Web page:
Penticton MLA Dan Ashton and Boundary Similkameen MLA Linda Larson met with regional district directors on December 19 to discuss issues of local importance. The two provincial members discussed a number of concerns in the area having provincial responsibilities.
Several of the items were also issues touching the Lower Similkameen. The MLAs discussed illegal camping enforcement, with Ashton telling the board that it was more of a federal issue, adding there was no provincial money with which to attack the problem. It was noted that the Oliver area was experiencing less of a problem with transients and illegal camping over the past season, with Oliver Mayor Ron Hovanes attributing it to the town’s relationship with local authorities.Keremeos Mayor Manfred Bauer was curious to know what legislation was used to evict illegal campers; Mayor Hovanes replied the town had posted notices in the affected areas, which were in the municipality and could therefore be enforced through bylaws. Keremeos does not have that option, as most of the illegal camping takes place outside village jurisdiction.
Linda Larson assured board directors that Grist Mill funding was available for 2014, for sure.
She said the Heritage Branch was working with current manager Chris Mathieson to explore opportunities to expand the operation, noting the mill site contained a large amount of property that was currently underutilized.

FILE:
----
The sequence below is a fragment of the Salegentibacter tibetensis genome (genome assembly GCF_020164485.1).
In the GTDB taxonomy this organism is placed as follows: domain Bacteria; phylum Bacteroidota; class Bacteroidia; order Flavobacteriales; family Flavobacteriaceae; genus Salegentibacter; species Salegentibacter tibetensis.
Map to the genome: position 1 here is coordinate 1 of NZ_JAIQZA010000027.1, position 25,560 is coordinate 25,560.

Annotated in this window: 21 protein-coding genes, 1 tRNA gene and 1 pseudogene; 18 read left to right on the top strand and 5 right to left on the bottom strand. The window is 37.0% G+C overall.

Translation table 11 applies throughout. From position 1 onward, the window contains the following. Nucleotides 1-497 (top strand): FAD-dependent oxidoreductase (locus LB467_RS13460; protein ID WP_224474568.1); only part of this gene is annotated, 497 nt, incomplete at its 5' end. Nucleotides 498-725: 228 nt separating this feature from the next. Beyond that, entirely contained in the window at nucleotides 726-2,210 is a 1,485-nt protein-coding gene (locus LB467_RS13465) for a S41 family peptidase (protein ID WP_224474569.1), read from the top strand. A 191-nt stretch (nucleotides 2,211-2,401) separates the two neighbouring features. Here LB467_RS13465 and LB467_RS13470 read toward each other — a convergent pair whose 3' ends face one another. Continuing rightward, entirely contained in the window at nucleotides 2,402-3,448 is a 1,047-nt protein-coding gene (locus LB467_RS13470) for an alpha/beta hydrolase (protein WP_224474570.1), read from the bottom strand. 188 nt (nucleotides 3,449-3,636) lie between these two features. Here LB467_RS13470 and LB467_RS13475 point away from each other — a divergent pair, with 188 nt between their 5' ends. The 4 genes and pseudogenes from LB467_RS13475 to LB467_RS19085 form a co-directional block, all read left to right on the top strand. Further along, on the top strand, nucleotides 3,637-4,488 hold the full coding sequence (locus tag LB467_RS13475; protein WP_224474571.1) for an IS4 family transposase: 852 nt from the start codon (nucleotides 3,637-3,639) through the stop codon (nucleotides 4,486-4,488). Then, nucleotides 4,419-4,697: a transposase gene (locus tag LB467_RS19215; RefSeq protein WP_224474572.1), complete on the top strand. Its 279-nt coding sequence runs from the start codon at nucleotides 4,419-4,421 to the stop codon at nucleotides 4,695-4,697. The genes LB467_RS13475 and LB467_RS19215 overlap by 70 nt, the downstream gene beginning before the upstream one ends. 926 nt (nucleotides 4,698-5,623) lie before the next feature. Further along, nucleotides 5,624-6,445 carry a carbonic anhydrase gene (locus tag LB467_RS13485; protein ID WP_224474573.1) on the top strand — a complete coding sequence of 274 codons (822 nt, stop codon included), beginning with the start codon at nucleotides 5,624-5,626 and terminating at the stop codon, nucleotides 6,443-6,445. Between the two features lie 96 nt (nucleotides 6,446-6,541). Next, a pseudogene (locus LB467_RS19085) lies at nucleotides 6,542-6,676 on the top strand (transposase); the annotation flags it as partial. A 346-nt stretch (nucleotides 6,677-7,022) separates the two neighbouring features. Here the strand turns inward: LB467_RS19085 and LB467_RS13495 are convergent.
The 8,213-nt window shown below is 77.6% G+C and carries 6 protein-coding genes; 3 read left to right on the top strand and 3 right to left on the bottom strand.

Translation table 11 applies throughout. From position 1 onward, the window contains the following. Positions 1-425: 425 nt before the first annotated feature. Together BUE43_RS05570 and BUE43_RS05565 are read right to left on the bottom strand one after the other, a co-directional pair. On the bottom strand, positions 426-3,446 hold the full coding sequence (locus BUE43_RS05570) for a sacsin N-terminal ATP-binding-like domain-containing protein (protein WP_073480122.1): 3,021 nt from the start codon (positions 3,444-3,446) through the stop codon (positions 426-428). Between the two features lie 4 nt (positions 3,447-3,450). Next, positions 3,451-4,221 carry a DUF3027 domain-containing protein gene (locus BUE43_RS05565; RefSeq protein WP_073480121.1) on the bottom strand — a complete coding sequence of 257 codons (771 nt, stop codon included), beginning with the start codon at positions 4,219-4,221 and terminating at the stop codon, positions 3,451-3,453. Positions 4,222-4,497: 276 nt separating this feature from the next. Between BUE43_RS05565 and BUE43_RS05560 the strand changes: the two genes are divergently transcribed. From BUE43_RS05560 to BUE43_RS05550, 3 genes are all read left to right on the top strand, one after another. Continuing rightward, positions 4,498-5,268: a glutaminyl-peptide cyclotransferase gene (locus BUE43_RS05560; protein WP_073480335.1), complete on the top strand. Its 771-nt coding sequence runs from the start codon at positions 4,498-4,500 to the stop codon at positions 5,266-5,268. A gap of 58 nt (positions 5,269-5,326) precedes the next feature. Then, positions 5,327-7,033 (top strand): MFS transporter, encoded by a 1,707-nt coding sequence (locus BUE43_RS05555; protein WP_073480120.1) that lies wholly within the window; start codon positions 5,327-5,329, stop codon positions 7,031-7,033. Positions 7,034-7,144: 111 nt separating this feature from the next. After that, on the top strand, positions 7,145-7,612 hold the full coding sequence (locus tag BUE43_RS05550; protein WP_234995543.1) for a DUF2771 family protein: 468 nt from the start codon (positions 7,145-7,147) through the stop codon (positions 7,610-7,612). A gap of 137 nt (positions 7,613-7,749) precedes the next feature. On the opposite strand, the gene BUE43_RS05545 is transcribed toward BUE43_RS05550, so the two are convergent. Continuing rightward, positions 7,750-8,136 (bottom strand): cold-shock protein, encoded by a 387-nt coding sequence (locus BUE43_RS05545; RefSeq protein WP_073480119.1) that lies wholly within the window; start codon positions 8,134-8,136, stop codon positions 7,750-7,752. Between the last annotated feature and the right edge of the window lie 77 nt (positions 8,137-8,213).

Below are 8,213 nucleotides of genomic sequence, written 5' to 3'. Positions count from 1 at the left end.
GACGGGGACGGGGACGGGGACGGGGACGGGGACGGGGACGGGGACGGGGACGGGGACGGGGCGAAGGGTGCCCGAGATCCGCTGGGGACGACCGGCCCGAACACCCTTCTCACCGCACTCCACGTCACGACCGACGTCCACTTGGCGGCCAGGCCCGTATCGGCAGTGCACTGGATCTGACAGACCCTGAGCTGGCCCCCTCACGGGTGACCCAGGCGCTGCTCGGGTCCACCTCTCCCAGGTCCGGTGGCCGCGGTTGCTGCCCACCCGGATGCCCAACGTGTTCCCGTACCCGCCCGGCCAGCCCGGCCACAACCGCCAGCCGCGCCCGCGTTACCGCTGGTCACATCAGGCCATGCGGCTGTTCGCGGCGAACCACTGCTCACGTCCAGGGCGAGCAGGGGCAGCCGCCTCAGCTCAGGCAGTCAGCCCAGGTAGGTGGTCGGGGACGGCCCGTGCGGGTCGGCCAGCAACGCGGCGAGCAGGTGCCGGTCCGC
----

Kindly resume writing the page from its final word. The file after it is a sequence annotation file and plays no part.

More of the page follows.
She told the board there was no ministry movement afoot at this time to “push the property on the Regional District Okanagan Similkameen (RDOS) at this time,” adding although the RDOS did receive a letter indicating that intent, they shouldn’t “get excited about it.”
“We’re going to give the operation a chance,” she said.
The Agricultural Land Commission is not going anywhere soon, was the message the two MLAs had for the farmland protection agency. Larson said, if anything the province would be fighting even harder to protect land here in the Okanagan – Similkameen, adding, “I like to eat.” She further assured the board that the ALC was not facing funding cuts , and in fact, four million more dollars has been budgeted for the ALC over the next three years.
Cawston Director George Bush thanked the MLA’s for not supporting a national park in the area, telling the MLAs that his opposition to a national park stemmed from the prospect of thousands of acres of lost farmland in the South Okanagan and Similkameen, as well as the ensuing diminishment of the local ranching industry.
Ashton reiterated his stance on the park issue. He said if the federal government wished to continue discussions on a national park, all stakeholders would first have to be grandfathered their use of the land in perpetuity first.
Larson noticed all paperwork coming into her office relating to the national park contained the same arguments and the same select people over and over again.
“There has been nothing with the federal park people’s signatures, saying, ‘We will do this.’” Larson added the province will work to place more of the area under protection, then turn it over to tourism.
BC Hydro rate increases and a lack of response from the BC Utilities Commission over Fortis’ two tiered conservation rate was discussed, with Ashton stating that Fortis’ report contained the “lacklustre finding” the rate wouldn’t affect that many people.
Area “G” Director Wood noted the rate was hurting renters living in homes with tin walls and no alternative to electric heat.
“We need to help them,” she said. Ashton agreed that the biggest issue was lack of an alternative fuel source, adding Fortis did not support the initiative, which was imposed upon them by BCUC.